Monday in El Segundo, I made a comparison to Kobe Bryant between their situation now and when they were down 3-0 against Dallas a couple years back. My theory, not all that hard to unwind, being both were moments when the Lakers couldn't lose games without serious consequences.

He wasn't buying. A transcript of the short conversation.

Me: It's a similar situation now (to then).

Kobe: No it's not.

Me: You lose one or two games, you're not playing in the playoffs.

Kobe: Unless Utah goes belly up, too. You don't know what the hell is going to happen.

Me: But what goes into the belief that a team that hasn't been able to put five good games together now will be able to do it now?

Kobe: We've put four (together). We've put four. The way I figure, you put four together, and there's no f****** way we're losing the last game. There's just no way. So we'll put four together, and deal with the last one when we get there.

Me: You really don't think (the situations) similar at all?

Kobe, who by this point clearly thinks I'm an idiot.: No. One game away? There's so many moving targets. You've got five games left… I mean, no! That's a stretch.

There may have been another f-bomb in that last part, too.

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Podcast: Kobe Bryant and postgame rhetoric, untimely slides, and D.J. Mbenga stories

Posted by on Mar 27, 2013 in Kamenetzky Brothers Land O'Lakers Podcast, Kobe Bryant, Lakers Analysis, Mike D'Antoni, Opinion, Podcast | 5 comments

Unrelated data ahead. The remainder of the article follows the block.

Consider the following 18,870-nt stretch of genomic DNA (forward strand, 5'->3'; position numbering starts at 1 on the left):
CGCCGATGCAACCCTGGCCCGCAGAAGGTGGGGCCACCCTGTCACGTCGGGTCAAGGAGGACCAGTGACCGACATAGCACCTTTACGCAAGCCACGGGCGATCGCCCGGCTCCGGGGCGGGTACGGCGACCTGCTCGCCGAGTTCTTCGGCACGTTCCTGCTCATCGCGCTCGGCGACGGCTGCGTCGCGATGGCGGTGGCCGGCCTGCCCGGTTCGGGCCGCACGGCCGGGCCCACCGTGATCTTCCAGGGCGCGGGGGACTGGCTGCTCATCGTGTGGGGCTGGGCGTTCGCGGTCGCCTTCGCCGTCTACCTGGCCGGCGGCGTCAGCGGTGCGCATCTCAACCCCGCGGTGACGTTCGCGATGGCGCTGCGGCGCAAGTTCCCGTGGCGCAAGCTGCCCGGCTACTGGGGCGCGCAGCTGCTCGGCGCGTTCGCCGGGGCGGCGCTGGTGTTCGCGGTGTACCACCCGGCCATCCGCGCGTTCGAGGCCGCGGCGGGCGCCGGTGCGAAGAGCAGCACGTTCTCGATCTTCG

REMINDER: Subscribe to our show in iTunes here…

Those happy days when it looked like the Lakers might actually climb up the Western Conference playoff ladder and even (gasp!) make a little noise come the postseason are … well, if not gone are, in the parlance of seldom acknowledged Pink Floyd albums, Obscured By Clouds.

Now, having lost three straight including Monday”s not-nearly-as-close-as-the-final-score-indicates game against the Warriors in Oakland, the Lakers have lost touch with Golden State and Houston, and are just trying to hang on to the eighth spot. And they have some company.

With that backdrop, we sat down Tuesday afternoon to record the newest Kamenetzky Brothers Land O”Lakers Podcast (before the news about Metta World Peace”s lateral meniscus tear, just as an FYI). Among the talking points:

  • Why aren”t bulletin board material for the Lakers, but reflect bigger problems for the Lakers heading into the postseason … assuming they get there.
  • Speaking of which, will they?
  • After Monday”s loss, Kobe Bryant took the action hero, steely approach when asked if he was concerned about L.A.”s shrinking cushion in the playoff race. “I”m terrified,” he said. “Do I look terrified? Not at all.” Lest you think his question was rhetorical. Are zen calm and unshakable confidence the right approach at this point? If he”s saying the right stuff, what else ought Kobe be doing?
  • Finally, we take a comment from the Facebook Mailbag that most Lakers fans certainly identify with, and I share a conversation with V.O.T.L.* John Ireland following Friday”s loss encapsulating the ways in which this season has gone very wrong for the Lakers.

Finally, one more mention for this piece Andy put together for Red Bull Media House, on OKC”s Nick Collison”s evolution into the consummate role player.

*Voice of the Lakers. 

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The "buy in" road trip

Posted by on Mar 12, 2013 in Dwight Howard, Opinion, Pau Gasol | 6 comments

The Lakers have made their climb up the Western Conference standings, and while they woke up Tuesday morning once again on the outside looking in — Utah”s win Monday pulled them even with L.A., and the Jazz own the tiebreaker — with a favorable schedule through the end of the month and the return of Pau Gasol still on the horizon, a playoff berth looks more likely than not.